Yes, you are right about backups; I apologise for my intemperate rhetoric, though I still feel that something is wrong somewhere; WordPress, Dropbox, Ubuntu One, Google Docs, etc charge you neither for storage space nor for electricity (up to a point).

      • Dima says:

        At least on Mac OSX one is able to specify the only Dropbox folders to sync on this particular machine (via Advanced/Selected Sync).

        For a fine control of content for the public, I recommend using github or bitbucket. Both also provide meaningful interface to VCS (Version Control Systems). Have you ever used cvs/svn/hg/git ? You’d love hg or git, I am sure…

  3. Michael Giudici says:

    You can choose which files in your dropbox sync to which machines. This way you don’t need to have all the files in your dropbox located on your work machine. See

    https://www.dropbox.com/help/175/en

  4. Aysha Rahman says:

    Hi sir,
    This was actually really upsetting for me to read. I am so sorry that you’re being treated in such a manner and it is completely unfair.

    I am in my second year of uni studying maths now and miss your math structures lectures. Although I shouldn’t be admitting this, I hardly attended any lectures in my first year but yours I really loved. I believe one should only teach something they are passionate about and you did that for me, making your students want to learn it too and feel the same passion. You are partly one of my inspirations for wanting to pursue a career in lecturing.

    I hope things get easier for you.

  5. Kenza says:

    Professor Cameron, this doesn’t help with your dilemma but hopefully it makes you feel better: You were honestly the best lecturer I had last academic year hands down. I loved mathematical structures and I learnt so much from you. A friend and I were even planning to come along and sit in one of your lectures this term purely because we missed your teaching. Having experienced 11 other lecturers, I can confidently say, you are a rare gem. You really are an exquisite teacher. Thank you.

    • Thank you both very much for these comments. I am very moved.
      If you want to hear me lecturing at Queen Mary, you have two weeks left: the lectures are Tuesdays 12-2 and Wednesdays 11-12 in Arts 2 LT, and I would be delighted to see you along.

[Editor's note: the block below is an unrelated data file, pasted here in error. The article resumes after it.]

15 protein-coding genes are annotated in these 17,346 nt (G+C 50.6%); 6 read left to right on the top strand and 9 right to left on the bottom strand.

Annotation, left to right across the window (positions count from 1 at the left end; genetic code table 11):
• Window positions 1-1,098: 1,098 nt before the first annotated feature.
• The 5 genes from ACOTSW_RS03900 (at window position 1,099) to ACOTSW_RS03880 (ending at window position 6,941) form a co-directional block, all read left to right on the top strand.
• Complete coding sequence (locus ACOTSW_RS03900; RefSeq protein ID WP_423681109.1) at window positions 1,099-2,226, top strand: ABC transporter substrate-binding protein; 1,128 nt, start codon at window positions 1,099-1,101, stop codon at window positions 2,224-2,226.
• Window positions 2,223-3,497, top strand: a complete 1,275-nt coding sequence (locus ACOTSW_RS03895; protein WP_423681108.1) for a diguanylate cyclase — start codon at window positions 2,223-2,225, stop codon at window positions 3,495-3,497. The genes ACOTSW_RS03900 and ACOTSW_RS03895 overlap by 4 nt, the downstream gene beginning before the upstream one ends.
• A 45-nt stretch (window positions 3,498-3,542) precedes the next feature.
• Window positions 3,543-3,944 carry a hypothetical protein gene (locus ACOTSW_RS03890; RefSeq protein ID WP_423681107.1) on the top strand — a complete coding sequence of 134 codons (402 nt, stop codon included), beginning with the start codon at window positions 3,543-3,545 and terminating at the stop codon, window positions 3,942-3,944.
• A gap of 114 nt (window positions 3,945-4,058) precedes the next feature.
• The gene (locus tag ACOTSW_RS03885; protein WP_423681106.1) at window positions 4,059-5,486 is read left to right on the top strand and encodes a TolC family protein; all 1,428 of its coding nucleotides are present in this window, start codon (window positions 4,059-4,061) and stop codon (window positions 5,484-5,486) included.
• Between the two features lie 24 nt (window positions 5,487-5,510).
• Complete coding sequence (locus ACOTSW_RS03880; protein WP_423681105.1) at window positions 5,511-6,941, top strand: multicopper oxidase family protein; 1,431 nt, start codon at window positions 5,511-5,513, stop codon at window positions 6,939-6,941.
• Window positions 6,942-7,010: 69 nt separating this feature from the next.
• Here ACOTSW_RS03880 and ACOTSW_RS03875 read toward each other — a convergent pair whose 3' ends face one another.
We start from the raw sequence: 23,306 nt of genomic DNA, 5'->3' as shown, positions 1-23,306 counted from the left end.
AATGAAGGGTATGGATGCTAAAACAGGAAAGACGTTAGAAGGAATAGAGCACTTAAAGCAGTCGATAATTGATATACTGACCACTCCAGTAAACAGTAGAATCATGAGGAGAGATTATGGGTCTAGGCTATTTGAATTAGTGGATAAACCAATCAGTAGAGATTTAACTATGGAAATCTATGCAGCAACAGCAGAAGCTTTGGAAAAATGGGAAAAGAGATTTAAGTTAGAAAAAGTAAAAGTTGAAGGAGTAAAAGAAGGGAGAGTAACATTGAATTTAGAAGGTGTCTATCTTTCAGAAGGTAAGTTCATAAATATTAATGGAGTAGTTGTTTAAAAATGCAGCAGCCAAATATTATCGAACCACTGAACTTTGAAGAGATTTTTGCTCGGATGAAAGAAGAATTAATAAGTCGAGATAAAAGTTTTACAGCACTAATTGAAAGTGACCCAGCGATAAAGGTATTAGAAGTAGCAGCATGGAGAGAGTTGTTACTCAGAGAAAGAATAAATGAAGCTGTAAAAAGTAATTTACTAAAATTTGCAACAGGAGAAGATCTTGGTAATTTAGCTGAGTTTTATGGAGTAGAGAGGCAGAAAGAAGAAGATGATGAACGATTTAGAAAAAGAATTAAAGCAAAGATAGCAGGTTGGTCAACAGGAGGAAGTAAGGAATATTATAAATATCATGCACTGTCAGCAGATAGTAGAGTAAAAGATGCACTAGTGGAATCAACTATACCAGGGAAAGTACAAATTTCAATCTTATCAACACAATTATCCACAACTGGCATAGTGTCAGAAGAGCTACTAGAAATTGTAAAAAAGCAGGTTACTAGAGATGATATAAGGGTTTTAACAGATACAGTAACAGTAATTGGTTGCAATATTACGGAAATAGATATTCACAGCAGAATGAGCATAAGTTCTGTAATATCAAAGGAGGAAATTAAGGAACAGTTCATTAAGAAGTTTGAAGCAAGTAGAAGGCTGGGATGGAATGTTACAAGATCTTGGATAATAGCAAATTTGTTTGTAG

6. Aahnaf Hossain says:

    Dear professor,
    So sorry to hear about this, it’s really upsetting and unfair. I am half-way through my second year and I can truly say you were definitely the best professor I had/have. Your lectures stood out from the rest because of how incredibly fun and engaging they were, and your materials were probably the only bit of education that I ever think about during my free time (and in fact I remember emailing you about answering God’s existence using what you taught me). I enjoyed your teaching so much that I keep mentioning how I lucky I was to be your student to everyone I know, including my A Level maths teacher who also went to QMUL and was your student. She too agreed you were the best professor she ever had.
    I feel proud and honored to have been your student, and pray for your future well being.
    Thank you for being such an amazing teacher!

  7. Peter Barnes says:

    I’m disappointed to hear this. Your reputation is a major reason for me deciding to attend QMUL. I had direct entry to the 2nd year, so have not had the pleasure of being lectured by you.
    I hope you realise you’ve inspired a lot of people. I’m disappointed in qmul.
    Best wishes
    Peter

  8. Aneesa says:

    During my first year at Queen Mary your Mathematical Structures lectures were the only lectures I enjoyed and actually learnt from. And your online notes were more well written than many books I have tried to learn from in the past. Your lectures was interesting, how I imagined studying maths would be, you actually made me WANT to learn, and want to attend your lectures! Lecturers who love their work are quite rare and it was clear from your style of teaching that you were one of these rare few! The school is making a big mistake getting rid of you, but its their loss. They wont find anyone even remotely as good as you and you will be missed for sure!

  9. Dessi says:

    Dear Professor Cameron,

    It was so upsetting for me to read your post. I am a second-year QMUL Maths student and I truly enjoyed your Mathematical Structures lectures! For me, you remain the best lecturer I have ever had and I will really miss you! I found your notes very easy to read and quite fun, something I thought is impossible in Maths at university level. It hurts me so much that the Maths department are treating you in that way and it is very unfair! Being a course rep this year showed me how much they don’t want to change some of their policies, although they are not fair towards students.

    You are an amazing lecturer and put heart into teaching us! I remember your last Mathematical Structures lecture last year – I felt a bit like crying. I will always remember how you were explaining to us about the natural numbers by using the example where your little kids used to count like ’1,2 skip a few 99, 100′. I have saved all your notes and every time I am in doubt of something I always refer back to them. It was an honour for me to be one of your students and I hope to read about your future work in some maths journal! Wish you all the very best and hope to see you again some day!